When Chambers was in the Falls City Hospital Dr. Wilkinson's diagnosis was a "possibility of a cervical disc injury" and he recommended that Chambers go to the Missouri Pacific Hospital in St. Louis "for further evaluation." On his first admission to Missouri Pacific Hospital the final diagnosis was "Old sprain, right shoulder and neck." On his readmission, July 13, 1959, the diagnosis was "Old cervical and lumbar sprain, cervical spondylitis," and on August 1 the diagnosis was "old sprain in cervical and lumbar regions." He was discharged from the Missouri Pacific Hospital on August 20, 1959, presumably to return to work. It was on that date that he reported the accident to the claim agent and went to Dr. Jacques P. Schaerer, a neurosurgeon in St. Louis. Dr. Schaerer performed a myelogram and, as indicated, his diagnosis was "a herniated cervical disc at the level of C-5C-6 on the right." He could not say from the film that it was "a complete rupture" or whether it "just bulged, * * * it's either one of those two." There were no ill effects from the myelogram, but it was the doctor's opinion that Chambers' injury was painful, that it was permanent, that he could not continue as a heavy equipment operator and "the only measure from which he can expect relief would be surgical treatment," the removal of the "protruding portion of the disc and take the pressure off of the nerve root." The doctor said that surgical results could not be guaranteed but "good results" were had in 80% of the cases and in about 20% of the cases there was no improvement. Chambers has not had surgery. The railroad offered no medical evidence other than the deposition of Dr. Wilkinson and its hospital records and so, in effect, Chambers' medical evidence stands unchallenged as to the nature and extent of his injuries. As a heavy equipment operator he was paid about $450 a month, he was 42 when the case was tried and has a life expectancy of 31.29 years.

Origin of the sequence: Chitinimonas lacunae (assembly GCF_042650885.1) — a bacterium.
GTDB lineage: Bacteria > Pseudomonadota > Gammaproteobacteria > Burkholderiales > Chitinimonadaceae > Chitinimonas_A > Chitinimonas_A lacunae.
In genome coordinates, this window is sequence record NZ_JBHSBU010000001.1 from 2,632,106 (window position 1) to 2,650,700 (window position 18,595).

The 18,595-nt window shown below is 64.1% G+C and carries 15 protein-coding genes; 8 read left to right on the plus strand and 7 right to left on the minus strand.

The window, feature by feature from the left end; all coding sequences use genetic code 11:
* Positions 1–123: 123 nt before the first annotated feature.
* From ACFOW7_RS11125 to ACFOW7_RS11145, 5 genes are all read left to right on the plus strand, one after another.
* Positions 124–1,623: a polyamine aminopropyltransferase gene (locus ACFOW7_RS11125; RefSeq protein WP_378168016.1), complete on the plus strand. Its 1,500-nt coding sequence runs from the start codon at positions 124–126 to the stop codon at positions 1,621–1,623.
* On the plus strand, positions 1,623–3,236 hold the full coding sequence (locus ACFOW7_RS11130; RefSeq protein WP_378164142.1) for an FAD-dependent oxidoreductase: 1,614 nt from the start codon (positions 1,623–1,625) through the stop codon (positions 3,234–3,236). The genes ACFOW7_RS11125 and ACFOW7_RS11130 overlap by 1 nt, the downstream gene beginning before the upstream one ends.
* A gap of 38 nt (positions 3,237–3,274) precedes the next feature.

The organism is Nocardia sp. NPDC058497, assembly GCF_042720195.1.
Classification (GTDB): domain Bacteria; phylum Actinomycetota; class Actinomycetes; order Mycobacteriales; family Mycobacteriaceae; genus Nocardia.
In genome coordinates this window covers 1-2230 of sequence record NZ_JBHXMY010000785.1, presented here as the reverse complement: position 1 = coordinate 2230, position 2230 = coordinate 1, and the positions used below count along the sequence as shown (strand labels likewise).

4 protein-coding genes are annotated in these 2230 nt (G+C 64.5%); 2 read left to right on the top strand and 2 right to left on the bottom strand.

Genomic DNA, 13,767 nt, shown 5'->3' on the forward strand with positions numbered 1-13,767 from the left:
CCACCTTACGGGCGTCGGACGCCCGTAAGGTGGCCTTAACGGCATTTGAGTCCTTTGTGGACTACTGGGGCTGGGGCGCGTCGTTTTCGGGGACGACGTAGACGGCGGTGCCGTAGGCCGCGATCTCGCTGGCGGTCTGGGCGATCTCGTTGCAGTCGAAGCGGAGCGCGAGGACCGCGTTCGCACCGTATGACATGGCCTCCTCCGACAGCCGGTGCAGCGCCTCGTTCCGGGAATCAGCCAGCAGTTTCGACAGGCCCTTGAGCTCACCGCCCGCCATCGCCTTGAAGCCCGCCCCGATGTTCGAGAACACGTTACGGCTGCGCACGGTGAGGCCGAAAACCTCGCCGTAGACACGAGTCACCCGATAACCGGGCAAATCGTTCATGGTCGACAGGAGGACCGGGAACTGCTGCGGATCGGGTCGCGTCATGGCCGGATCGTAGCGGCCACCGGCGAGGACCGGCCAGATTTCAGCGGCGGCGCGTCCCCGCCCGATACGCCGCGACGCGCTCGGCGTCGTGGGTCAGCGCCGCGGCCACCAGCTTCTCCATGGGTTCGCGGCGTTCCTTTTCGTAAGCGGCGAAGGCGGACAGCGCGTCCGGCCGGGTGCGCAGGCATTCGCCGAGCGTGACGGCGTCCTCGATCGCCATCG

In Kelly v. Kansas City Public Service Co., (Mo.) 335 S.W.2d 159, the plaintiff was 43, there was an established monetary loss of $12,592.92, and a laminectomy to remove a disc, and it was held that a verdict of $36,000 was not excessive. In Van Norman v. Illinois Central R. Co., (Mo.) 320 S.W.2d 512, a man 28 earning about $300 a month had three ruptured discs and an operation and this court reduced a $62,400 verdict $15,000. In Pinter v. Gulf, Mobile & Ohio R. Co., 362 Mo. 887, 245 S.W.2d 88, there was an unsuccessful disc operation, the trial court reduced a $45,000 verdict $5,000 and this court refused to enforce a further remittitur. In Greco v. Hendricks, (Mo.) 327 S.W.2d 241, there was at most a diagnosed disc injury, the plaintiff refused to remit $12,000 from a $32,000 verdict and the trial court granted a new trial. The plaintiff appealed but upon that record it was held that the trial court did not abuse its discretion in granting a new trial on the ground that the $32,000 verdict was excessive. In Hayes v. Wabash R. Co., supra, the first disc case, there was a diagnosed herniated nucleus pulposis and additional injury from a myelogram. The trial court required a remittitur of $5,000 from a $45,000 verdict and this court reduced the judgment to $37,500. In Rogers v. Thompson, (Mo.) 308 S.W.2d 688, the plaintiff was 24 and there was a diagnosis of a ruptured and prolapsed intervertebral disc between the first lumbar and the first sacral vertebrae, and this court declined to require a remittitur from a $40,000 verdict. Whatever one may think of the size of these verdicts and regardless of what the truth may be as to the seriousness and disabling effect of the injury involved in this case, it *70 is not possible in view of these precedents to substantially reduce this judgment of $38,000.
Since, for the reasons indicated, the appellant is not entitled to any of the relief requested, the judgment is affirmed.
BOHLING and STOCKARD, CC., concur.
The foregoing opinion by BARRETT, C., is adopted as the opinion of the Court.
All of the Judges concur.